The CDC admits that at least a dozen high-risk types of HPV can cause cervical cancer. Yet the vaccines only protects against two HPV types that can cause cancer: HPV-16 and HPV-18.

Both vaccines require three shots over six months. Treatments can cost up to $400. And they’re not always covered by insurance.

Today, one-third of unsuspecting teenage girls in the U.S. have received all three shots. But cervical cancer risk is the U.S. is already extremely low. Thanks to the effective Pap smear screening. So, even an aggressive vaccination program, like the one planned for Chicago, won’t likely have an effect.

Plus, as I said earlier, 70 percent of all HPV infections of the cervix actually resolve without treatment within one year. And 90 percent of them resolve within two years. On the CDC website, you even find this statement:

Most high-risk HPV infections occur without any symptoms, go away within 1 to 2 years, and do not cause cancer.

And the ones that don’t resolve, we can catch with regular Pap smears.

So–remind me again, why is the HPV vaccine necessary? And why are we expanding HPV programs in cities like Chicago? And wasting ever more tax dollars on targets the administration likes?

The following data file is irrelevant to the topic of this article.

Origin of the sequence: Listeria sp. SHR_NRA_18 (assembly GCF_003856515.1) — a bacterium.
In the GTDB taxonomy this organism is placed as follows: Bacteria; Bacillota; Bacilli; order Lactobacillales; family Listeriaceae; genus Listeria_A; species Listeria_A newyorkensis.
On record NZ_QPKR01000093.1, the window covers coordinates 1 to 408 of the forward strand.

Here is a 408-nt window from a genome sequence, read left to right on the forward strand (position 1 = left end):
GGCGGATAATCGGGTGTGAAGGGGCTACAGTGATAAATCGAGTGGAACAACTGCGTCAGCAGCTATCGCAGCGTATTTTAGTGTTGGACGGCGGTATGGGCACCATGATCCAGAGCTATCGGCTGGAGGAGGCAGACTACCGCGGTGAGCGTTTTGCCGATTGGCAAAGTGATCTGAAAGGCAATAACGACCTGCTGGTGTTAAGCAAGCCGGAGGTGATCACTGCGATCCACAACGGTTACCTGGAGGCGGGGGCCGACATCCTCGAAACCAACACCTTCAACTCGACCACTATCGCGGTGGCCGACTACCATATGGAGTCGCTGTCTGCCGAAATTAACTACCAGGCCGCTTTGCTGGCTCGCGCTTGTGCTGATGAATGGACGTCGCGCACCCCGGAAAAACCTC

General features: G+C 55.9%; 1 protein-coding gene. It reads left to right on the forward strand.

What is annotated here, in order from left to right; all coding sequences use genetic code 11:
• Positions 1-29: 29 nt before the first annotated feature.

It just doesn’t add up. Plus, we haven’t even touched on the serious safety concerns!

So, consider this…

The trials for Gardasil and Cervarix only involved girls 15 years and older. But today, in many places, health advocates pressure parents to give the vaccine to innocent little girls as young as nine.

Plus, between June 2006 and March 2013, the Vaccine Adverse Event Reporting System (VAERS) received about 22,000 adverse event reports about Gardasil alone. The events reported to the CDC included: blood clots, encephalitis, systemic lupus erythematosis (SLE), seizures, and Guillain Barre Syndrome. And this only includes reports from people who jumped through the hoops of reporting to VAERS.

But it gets worse…

Between June 2006 and June 2013, VAERS received 85 reports of death after patients received the Gardasil vaccine.

Despite all this evidence, many “progressive” school districts now require middle school girls to get the vaccine. Plus, politically correct non-profit foundations hand out free doses of the vaccine using tax dollars. And now the CDC is handing out grants (i.e. bribes) to cities like Chicago to beef up their HPV vaccination programs.

But the vaccine’s growing popularity worries me for another reason…

What if women believe the propaganda, and begin to rely exclusively on these vaccines to prevent cervical cancer? And what if they stop getting their routine Pap smear? If this happens, cervical cancer rates will skyrocket again, for the first time in decades.

Sources:

“HPV Vaccine—Questions & Answers for the Public” Centers for Disease Control and Prevention” Centers for disease control (www.cdc.gov) 11/13/2009

“HPV and Cancer,” National Cancer Institute (www.cancer.gov) 3/5/2012

“CDPH Launches New Plan to Encourage Adolescents to Get HPV Vaccine and Protect Against Cancer,” City of Chicago (www.cityofchicago.org)  1/22/2014